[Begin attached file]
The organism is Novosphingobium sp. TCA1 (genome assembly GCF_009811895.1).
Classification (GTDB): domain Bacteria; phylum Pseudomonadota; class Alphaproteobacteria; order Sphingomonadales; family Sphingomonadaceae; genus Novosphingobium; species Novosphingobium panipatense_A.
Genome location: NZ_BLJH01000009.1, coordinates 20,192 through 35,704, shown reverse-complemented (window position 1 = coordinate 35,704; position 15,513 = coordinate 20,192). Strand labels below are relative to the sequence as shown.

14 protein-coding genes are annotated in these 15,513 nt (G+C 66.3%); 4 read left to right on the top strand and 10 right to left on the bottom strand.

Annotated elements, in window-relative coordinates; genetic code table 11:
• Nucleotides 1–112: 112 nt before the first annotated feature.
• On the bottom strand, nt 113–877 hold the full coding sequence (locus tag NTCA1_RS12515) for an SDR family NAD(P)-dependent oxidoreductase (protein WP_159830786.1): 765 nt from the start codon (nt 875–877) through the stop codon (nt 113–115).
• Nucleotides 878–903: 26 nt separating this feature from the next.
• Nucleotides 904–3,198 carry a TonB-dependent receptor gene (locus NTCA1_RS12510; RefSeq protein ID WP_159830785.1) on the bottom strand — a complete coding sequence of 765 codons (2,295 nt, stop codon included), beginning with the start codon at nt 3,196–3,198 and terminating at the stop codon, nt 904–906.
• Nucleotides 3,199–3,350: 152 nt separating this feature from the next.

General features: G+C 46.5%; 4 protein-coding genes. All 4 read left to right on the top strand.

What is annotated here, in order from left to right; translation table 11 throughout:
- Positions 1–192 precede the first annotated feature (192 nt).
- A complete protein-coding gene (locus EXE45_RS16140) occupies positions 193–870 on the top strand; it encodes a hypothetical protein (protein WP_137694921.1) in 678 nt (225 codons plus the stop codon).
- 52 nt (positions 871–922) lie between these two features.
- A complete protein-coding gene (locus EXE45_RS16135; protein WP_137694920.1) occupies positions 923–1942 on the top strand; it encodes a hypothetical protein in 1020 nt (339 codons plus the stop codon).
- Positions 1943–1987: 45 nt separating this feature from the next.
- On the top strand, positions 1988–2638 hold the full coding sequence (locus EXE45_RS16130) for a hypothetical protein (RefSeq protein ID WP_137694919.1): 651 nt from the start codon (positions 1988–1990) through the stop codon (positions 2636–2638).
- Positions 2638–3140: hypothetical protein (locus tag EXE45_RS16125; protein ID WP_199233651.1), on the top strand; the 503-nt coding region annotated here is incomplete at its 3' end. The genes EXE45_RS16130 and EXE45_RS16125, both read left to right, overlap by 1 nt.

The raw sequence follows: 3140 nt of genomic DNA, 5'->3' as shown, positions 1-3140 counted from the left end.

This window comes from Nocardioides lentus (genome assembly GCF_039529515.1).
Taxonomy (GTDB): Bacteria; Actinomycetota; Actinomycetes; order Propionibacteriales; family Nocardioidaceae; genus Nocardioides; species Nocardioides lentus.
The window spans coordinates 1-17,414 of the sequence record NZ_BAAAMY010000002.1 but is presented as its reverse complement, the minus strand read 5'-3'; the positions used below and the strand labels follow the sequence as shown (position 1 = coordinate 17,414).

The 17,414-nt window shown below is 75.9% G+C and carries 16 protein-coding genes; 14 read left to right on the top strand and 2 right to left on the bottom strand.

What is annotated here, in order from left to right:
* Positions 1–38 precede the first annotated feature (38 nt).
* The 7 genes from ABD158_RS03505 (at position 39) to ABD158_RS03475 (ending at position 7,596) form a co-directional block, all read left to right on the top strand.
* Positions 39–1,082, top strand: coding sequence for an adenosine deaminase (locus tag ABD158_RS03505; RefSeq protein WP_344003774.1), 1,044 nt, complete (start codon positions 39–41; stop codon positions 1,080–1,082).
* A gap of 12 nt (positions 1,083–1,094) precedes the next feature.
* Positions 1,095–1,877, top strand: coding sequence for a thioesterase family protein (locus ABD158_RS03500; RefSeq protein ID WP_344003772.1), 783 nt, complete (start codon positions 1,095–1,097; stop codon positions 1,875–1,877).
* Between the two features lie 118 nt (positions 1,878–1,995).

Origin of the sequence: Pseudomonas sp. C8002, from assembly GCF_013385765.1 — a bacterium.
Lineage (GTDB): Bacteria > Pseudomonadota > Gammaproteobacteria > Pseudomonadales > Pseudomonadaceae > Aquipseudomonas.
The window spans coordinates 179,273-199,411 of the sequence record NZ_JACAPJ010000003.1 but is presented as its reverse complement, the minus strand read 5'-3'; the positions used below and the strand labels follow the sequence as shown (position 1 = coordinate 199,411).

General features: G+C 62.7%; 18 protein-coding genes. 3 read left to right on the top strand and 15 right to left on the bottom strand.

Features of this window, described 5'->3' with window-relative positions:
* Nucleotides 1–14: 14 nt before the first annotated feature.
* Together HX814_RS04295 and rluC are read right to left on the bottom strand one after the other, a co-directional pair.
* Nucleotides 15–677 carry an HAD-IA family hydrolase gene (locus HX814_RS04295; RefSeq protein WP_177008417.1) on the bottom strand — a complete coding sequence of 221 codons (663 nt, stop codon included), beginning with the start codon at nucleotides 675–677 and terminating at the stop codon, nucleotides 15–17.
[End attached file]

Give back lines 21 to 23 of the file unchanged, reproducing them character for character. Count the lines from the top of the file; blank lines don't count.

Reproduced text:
This window comes from Nocardioides lentus (genome assembly GCF_039529515.1).
Taxonomy (GTDB): Bacteria; Actinomycetota; Actinomycetes; order Propionibacteriales; family Nocardioidaceae; genus Nocardioides; species Nocardioides lentus.
The window spans coordinates 1-17,414 of the sequence record NZ_BAAAMY010000002.1 but is presented as its reverse complement, the minus strand read 5'-3'; the positions used below and the strand labels follow the sequence as shown (position 1 = coordinate 17,414).